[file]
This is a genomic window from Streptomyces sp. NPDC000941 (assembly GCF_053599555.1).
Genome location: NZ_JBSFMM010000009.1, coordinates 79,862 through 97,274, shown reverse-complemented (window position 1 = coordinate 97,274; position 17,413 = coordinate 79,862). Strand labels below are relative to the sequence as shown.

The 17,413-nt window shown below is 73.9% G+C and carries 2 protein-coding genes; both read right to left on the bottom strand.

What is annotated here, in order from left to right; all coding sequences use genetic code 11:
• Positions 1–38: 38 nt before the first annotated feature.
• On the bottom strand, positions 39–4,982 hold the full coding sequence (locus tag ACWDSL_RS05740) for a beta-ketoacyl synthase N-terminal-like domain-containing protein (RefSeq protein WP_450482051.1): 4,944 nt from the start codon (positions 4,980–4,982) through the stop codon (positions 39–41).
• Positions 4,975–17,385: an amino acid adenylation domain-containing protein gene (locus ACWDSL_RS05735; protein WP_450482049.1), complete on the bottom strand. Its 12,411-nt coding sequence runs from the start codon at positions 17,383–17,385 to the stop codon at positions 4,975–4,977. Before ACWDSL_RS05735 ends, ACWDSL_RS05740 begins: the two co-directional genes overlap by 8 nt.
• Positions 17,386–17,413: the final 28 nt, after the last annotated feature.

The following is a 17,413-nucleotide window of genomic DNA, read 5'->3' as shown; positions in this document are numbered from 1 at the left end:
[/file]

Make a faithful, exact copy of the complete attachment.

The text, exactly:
This is a genomic window from Streptomyces sp. NPDC000941 (assembly GCF_053599555.1).
Genome location: NZ_JBSFMM010000009.1, coordinates 79,862 through 97,274, shown reverse-complemented (window position 1 = coordinate 97,274; position 17,413 = coordinate 79,862). Strand labels below are relative to the sequence as shown.

The 17,413-nt window shown below is 73.9% G+C and carries 2 protein-coding genes; both read right to left on the bottom strand.

What is annotated here, in order from left to right; all coding sequences use genetic code 11:
• Positions 1–38: 38 nt before the first annotated feature.
• On the bottom strand, positions 39–4,982 hold the full coding sequence (locus tag ACWDSL_RS05740) for a beta-ketoacyl synthase N-terminal-like domain-containing protein (RefSeq protein WP_450482051.1): 4,944 nt from the start codon (positions 4,980–4,982) through the stop codon (positions 39–41).
• Positions 4,975–17,385: an amino acid adenylation domain-containing protein gene (locus ACWDSL_RS05735; protein WP_450482049.1), complete on the bottom strand. Its 12,411-nt coding sequence runs from the start codon at positions 17,383–17,385 to the stop codon at positions 4,975–4,977. Before ACWDSL_RS05735 ends, ACWDSL_RS05740 begins: the two co-directional genes overlap by 8 nt.
• Positions 17,386–17,413: the final 28 nt, after the last annotated feature.

The following is a 17,413-nucleotide window of genomic DNA, read 5'->3' as shown; positions in this document are numbered from 1 at the left end: